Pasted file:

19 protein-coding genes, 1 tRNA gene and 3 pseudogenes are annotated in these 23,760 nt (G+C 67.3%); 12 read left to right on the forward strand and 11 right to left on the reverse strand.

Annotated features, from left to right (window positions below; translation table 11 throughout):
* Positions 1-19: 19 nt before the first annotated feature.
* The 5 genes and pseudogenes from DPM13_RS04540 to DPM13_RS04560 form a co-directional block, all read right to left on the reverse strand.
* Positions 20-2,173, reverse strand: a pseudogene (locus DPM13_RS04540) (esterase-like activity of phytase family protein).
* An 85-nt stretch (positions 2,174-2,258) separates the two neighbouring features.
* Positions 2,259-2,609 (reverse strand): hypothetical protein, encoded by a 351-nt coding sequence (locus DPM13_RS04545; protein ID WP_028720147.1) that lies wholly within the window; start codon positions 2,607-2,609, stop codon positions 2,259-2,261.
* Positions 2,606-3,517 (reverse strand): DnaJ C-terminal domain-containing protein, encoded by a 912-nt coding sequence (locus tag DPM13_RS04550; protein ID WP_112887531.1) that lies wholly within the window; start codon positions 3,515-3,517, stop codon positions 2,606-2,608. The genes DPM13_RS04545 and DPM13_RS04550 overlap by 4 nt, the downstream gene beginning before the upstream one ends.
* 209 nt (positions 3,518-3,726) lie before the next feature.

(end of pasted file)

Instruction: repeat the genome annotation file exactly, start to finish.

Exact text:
19 protein-coding genes, 1 tRNA gene and 3 pseudogenes are annotated in these 23,760 nt (G+C 67.3%); 12 read left to right on the forward strand and 11 right to left on the reverse strand.

Annotated features, from left to right (window positions below; translation table 11 throughout):
* Positions 1-19: 19 nt before the first annotated feature.
* The 5 genes and pseudogenes from DPM13_RS04540 to DPM13_RS04560 form a co-directional block, all read right to left on the reverse strand.
* Positions 20-2,173, reverse strand: a pseudogene (locus DPM13_RS04540) (esterase-like activity of phytase family protein).
* An 85-nt stretch (positions 2,174-2,258) separates the two neighbouring features.
* Positions 2,259-2,609 (reverse strand): hypothetical protein, encoded by a 351-nt coding sequence (locus DPM13_RS04545; protein ID WP_028720147.1) that lies wholly within the window; start codon positions 2,607-2,609, stop codon positions 2,259-2,261.
* Positions 2,606-3,517 (reverse strand): DnaJ C-terminal domain-containing protein, encoded by a 912-nt coding sequence (locus tag DPM13_RS04550; protein ID WP_112887531.1) that lies wholly within the window; start codon positions 3,515-3,517, stop codon positions 2,606-2,608. The genes DPM13_RS04545 and DPM13_RS04550 overlap by 4 nt, the downstream gene beginning before the upstream one ends.
* 209 nt (positions 3,518-3,726) lie before the next feature.